Georgia from My Favorite Murder recommended Adrian Tchaikovsky’s Children of Time, which is one of my favorite books in my CBR history. So when she recommended a book about the history of the periodic table of the elements, I decided to check it out despite its non-fictionness. I was expecting stories that just happened to tie in elements, but this is straight up history. Who discovered which elements, how they did it, how those elements are used today, who won which Nobel Prize, and so forth. So it’s super educational!
The author does a good job of making all this science as relatable as possible, and tying in interesting tidbits along the way. For example, Brits call it “aluminium” because it sits on the periodic table next to barium, magnesium, and other ‘iums.’ But the American who invented the process to make it easy to work with and usable in everyday items like soda cans called it “aluminum,” because this newfangled stuff was going to be as valuable as platinum. So that’s why we pronounce it differently! And one scientist who thought the lady in charge of his boarding house was reusing leftovers a little too long spiked Monday’s meatloaf with ‘hot lead’ and then ran a geiger counter over Friday’s stew to prove that the meat wasn’t fresh (which probably made Tuesday-Thursday’s meals a little unhealthier as well).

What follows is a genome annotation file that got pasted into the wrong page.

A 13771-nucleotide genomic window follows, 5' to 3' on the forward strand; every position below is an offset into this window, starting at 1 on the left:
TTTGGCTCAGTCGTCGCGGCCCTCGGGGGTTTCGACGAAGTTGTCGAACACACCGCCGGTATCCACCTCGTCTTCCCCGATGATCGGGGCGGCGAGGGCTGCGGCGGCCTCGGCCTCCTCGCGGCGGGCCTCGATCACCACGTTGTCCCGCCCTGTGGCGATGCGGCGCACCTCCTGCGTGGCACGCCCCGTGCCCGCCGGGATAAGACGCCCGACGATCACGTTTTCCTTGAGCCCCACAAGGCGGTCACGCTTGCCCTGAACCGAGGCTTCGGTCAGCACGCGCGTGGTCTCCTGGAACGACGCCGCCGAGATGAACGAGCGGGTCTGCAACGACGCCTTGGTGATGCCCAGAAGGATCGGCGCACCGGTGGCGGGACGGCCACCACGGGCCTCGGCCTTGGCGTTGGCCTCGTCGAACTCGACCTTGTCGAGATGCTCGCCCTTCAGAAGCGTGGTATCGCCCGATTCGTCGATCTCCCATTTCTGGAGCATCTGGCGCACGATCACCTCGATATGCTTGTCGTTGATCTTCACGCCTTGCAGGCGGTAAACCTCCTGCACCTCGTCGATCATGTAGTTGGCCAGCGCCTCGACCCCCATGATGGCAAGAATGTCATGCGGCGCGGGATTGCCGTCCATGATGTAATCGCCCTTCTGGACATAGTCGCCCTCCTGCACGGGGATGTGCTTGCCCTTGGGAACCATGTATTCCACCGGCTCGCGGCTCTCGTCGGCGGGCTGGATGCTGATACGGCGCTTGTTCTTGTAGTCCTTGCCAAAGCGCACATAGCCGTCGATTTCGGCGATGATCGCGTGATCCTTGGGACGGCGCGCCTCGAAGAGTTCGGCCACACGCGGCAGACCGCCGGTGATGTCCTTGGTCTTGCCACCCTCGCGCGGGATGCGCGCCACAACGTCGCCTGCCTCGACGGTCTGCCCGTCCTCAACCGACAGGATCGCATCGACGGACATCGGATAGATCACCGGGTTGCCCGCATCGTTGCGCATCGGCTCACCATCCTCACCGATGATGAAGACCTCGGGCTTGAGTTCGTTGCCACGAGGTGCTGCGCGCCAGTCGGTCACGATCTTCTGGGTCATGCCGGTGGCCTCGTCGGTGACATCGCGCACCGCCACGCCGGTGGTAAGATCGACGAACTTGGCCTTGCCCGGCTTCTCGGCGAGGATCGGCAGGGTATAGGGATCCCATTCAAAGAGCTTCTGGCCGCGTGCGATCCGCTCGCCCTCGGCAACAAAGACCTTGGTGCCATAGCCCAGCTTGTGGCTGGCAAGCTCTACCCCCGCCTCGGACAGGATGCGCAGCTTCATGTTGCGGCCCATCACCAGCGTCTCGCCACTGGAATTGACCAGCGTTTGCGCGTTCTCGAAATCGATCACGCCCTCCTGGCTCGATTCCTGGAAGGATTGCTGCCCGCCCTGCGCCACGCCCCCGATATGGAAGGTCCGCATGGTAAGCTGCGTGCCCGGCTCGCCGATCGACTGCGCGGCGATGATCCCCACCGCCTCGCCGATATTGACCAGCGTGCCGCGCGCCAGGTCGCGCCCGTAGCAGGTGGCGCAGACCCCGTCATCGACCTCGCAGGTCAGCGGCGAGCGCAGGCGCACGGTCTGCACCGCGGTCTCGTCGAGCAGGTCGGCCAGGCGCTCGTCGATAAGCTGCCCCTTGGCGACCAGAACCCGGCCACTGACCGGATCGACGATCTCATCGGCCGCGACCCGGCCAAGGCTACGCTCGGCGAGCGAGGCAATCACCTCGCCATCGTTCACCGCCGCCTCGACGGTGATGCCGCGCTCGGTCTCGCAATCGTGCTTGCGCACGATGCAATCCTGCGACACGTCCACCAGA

Some other fun quotes and tidbits:
- About the guy who created the periodic table trying to claim credit for the discovery of a new element: “This betrays a flabbergasting amount of gall, but Mendeleev was always willing to bend nature to fit his grand philosophical scheme.”
- “Stars that sit bovinely for aeons, chewing hydrogen cud, are transformed more profoundly than any alchemist would have dared dream.” (About what happens when helium burns out of stars.)
- “Never underestimate spite as a motivator for genius.” (Scientists are petty bitches, y’all.)
- “Quantum mechanics: a bizarre but beautiful way to talk about matter.”
One minor quibble – I had to check the publication date on this, because there were a couple spots where I had to stop and think “whoa, that is not how we say that anymore.” Of course, I didn’t mark any of those pages so I can’t give examples, but a book published in 2010 should be a little more aware of how to use inclusive, “PC” language.
I did end up skimming some of the super detailed electrons/protons/atoms stuff, but overall, this was a surprisingly readable book about the history of the periodic table.